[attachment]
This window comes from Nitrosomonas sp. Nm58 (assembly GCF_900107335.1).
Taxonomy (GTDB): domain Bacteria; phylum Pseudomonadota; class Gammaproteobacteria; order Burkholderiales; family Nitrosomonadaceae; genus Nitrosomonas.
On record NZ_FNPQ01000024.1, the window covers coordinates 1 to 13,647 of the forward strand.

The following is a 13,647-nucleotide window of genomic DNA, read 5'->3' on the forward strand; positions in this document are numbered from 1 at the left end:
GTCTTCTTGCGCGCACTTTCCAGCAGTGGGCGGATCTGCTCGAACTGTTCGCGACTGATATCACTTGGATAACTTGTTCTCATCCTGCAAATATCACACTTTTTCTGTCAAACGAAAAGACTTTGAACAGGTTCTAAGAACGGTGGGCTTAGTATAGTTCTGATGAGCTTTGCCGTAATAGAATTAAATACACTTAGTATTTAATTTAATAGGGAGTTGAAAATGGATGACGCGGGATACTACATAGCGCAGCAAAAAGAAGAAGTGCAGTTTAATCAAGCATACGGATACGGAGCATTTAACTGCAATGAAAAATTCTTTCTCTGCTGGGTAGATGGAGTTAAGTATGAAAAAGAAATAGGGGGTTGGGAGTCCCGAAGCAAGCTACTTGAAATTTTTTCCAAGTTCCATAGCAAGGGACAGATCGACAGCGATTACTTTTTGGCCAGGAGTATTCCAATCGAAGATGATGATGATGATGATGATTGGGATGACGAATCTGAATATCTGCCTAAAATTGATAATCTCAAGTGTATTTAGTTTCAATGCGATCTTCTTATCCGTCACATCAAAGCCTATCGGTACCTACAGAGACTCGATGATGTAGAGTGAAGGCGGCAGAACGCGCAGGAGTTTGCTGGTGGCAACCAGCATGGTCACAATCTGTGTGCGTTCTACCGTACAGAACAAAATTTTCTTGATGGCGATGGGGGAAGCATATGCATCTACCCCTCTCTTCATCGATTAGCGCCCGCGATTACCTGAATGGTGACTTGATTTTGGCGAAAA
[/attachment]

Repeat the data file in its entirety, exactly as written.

This window comes from Nitrosomonas sp. Nm58 (assembly GCF_900107335.1).
Taxonomy (GTDB): domain Bacteria; phylum Pseudomonadota; class Gammaproteobacteria; order Burkholderiales; family Nitrosomonadaceae; genus Nitrosomonas.
On record NZ_FNPQ01000024.1, the window covers coordinates 1 to 13,647 of the forward strand.

The following is a 13,647-nucleotide window of genomic DNA, read 5'->3' on the forward strand; positions in this document are numbered from 1 at the left end:
GTCTTCTTGCGCGCACTTTCCAGCAGTGGGCGGATCTGCTCGAACTGTTCGCGACTGATATCACTTGGATAACTTGTTCTCATCCTGCAAATATCACACTTTTTCTGTCAAACGAAAAGACTTTGAACAGGTTCTAAGAACGGTGGGCTTAGTATAGTTCTGATGAGCTTTGCCGTAATAGAATTAAATACACTTAGTATTTAATTTAATAGGGAGTTGAAAATGGATGACGCGGGATACTACATAGCGCAGCAAAAAGAAGAAGTGCAGTTTAATCAAGCATACGGATACGGAGCATTTAACTGCAATGAAAAATTCTTTCTCTGCTGGGTAGATGGAGTTAAGTATGAAAAAGAAATAGGGGGTTGGGAGTCCCGAAGCAAGCTACTTGAAATTTTTTCCAAGTTCCATAGCAAGGGACAGATCGACAGCGATTACTTTTTGGCCAGGAGTATTCCAATCGAAGATGATGATGATGATGATGATTGGGATGACGAATCTGAATATCTGCCTAAAATTGATAATCTCAAGTGTATTTAGTTTCAATGCGATCTTCTTATCCGTCACATCAAAGCCTATCGGTACCTACAGAGACTCGATGATGTAGAGTGAAGGCGGCAGAACGCGCAGGAGTTTGCTGGTGGCAACCAGCATGGTCACAATCTGTGTGCGTTCTACCGTACAGAACAAAATTTTCTTGATGGCGATGGGGGAAGCATATGCATCTACCCCTCTCTTCATCGATTAGCGCCCGCGATTACCTGAATGGTGACTTGATTTTGGCGAAAA